The Bed We Made is messy. Remarkably so. Nene is unhappily married to serial philanderer Tavion. When Tavion tells her about his new baby — with a side-chick — Nene decides she’s reached her breaking point. She goes out with the intent of a one-night-stand, but doesn’t anticipate that being at the hands Asad “The Lion” Crawford, her nephew by marriage.
The rest of this book follows Nene’s tumultuous relationships with Tavion and Asad. She decides a side-baby is too much, and divorces Tavion, but she can’t seem to shake him from her life in any capacity. Her conscience is guilty, but not so much so that she can leave Asad alone for good. The two are constantly drawn to each other, and have explosive passion with worrisome results. Not only does she have to contend with her role in the family after her divorce from Tavion, she also has to grapple with how her relationship could change if she decides to be with Asad.
The bottom line is that the book is based on a pattern of deceit from a lot of the characters. Much of the story comes from the drama brought out by Nene and Asad’s relationship and the fallout it has with those around them. I had a hard time keeping track of who was sleeping with who, whose baby was whose, and who was backstabbing who. While there are a handful of technically honest characters, their deeds counteract the good of their forthcoming nature. Throw in organized crime and fights at every turn, the story always had something popping off. At times, it felt like there was just too much going on.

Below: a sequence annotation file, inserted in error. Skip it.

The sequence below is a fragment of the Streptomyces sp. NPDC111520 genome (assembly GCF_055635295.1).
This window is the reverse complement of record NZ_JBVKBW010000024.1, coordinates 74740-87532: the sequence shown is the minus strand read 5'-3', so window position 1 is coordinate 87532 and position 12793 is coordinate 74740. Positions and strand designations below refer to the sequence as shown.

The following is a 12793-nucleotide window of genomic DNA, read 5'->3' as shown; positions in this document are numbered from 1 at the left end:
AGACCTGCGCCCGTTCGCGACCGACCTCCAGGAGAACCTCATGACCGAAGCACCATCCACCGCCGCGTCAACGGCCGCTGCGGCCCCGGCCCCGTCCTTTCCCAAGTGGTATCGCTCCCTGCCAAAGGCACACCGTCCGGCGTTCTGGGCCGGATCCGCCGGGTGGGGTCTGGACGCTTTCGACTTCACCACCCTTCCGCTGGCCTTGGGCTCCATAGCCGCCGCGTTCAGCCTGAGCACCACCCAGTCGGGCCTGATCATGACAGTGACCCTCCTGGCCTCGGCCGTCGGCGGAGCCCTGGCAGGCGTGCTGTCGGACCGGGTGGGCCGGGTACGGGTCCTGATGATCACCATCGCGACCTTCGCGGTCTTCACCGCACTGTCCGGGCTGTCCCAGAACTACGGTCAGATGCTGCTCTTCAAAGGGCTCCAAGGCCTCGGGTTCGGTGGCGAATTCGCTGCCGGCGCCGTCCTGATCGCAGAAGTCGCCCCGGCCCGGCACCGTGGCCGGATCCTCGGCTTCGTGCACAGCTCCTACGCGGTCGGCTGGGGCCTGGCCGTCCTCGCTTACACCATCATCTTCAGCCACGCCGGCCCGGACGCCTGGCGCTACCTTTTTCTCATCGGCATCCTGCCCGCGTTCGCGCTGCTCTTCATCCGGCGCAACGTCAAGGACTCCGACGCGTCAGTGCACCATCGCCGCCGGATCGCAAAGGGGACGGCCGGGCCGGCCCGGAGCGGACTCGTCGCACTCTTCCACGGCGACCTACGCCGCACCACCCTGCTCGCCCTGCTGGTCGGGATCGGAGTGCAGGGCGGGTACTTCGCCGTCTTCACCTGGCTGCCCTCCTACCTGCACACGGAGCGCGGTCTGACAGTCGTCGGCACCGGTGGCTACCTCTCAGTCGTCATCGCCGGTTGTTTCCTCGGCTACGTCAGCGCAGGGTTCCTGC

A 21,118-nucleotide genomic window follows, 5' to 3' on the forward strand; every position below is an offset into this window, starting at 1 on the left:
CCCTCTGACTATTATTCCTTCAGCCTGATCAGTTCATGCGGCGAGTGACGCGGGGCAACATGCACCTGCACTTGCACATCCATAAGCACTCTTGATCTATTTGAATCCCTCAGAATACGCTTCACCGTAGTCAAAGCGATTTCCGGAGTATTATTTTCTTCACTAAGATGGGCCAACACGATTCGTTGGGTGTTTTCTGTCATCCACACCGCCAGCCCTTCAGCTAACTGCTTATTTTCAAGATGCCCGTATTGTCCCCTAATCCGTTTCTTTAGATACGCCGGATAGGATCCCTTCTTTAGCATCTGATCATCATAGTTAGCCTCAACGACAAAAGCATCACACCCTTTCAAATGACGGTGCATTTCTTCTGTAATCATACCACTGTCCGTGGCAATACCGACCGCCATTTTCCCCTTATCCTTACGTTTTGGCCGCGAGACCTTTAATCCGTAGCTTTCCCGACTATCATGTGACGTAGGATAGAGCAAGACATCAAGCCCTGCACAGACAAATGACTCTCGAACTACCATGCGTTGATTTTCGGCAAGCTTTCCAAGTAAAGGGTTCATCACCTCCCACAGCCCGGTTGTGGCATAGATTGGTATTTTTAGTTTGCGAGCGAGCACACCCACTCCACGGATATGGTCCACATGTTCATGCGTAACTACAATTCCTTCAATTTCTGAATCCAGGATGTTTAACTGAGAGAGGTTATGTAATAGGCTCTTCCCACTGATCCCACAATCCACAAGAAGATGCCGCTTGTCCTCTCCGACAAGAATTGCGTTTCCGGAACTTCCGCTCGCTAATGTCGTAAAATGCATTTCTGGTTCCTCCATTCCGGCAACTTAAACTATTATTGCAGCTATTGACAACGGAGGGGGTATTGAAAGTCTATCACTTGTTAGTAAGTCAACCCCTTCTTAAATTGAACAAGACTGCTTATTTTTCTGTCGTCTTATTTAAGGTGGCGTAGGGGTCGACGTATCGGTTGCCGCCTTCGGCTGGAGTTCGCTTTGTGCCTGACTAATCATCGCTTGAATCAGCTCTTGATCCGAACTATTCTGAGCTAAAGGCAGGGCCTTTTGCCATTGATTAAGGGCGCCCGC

The characters themselves left me wanting more, unfortunately. Nene vacillates between being holier than thou and hedonistic. She’s a consummate caregiver, yet she makes incredibly reckless decisions in how she interacts with people. Given the age difference between her and Asad, I was shocked that she seemed so immature so frequently. In nearly every scene with Nene and her friends Tam, Shay, and Elyse, they all seemed to act more immature than anyone else, despite being in their forties. Instead of seeming like a mature woman who had been through some things, she was running around at strip clubs and pool parties literally yelling out “hoe shit!” The author tried to strike a balance to their personalities, but it never seemed believable. Asad’s family featured prominently in the story, but the descriptions were superficial. The only family member described with any meaningful depth was Tavion, and even that was fairly one-sided as he attempted to get back into Nene’s good graces.
Overall, I have mixed feelings about this book. What started as a messy romance turned into an organized crime story and did so with almost no warning. It was interesting enough to finish, but I felt more that I was reading for the sake of finishing rather than because I was genuinely interested in the book. I did not expect it to end how it did, yet it seemed fitting. I’m interested in a follow-up to this story, but admittedly, it’s not going on my must-read list.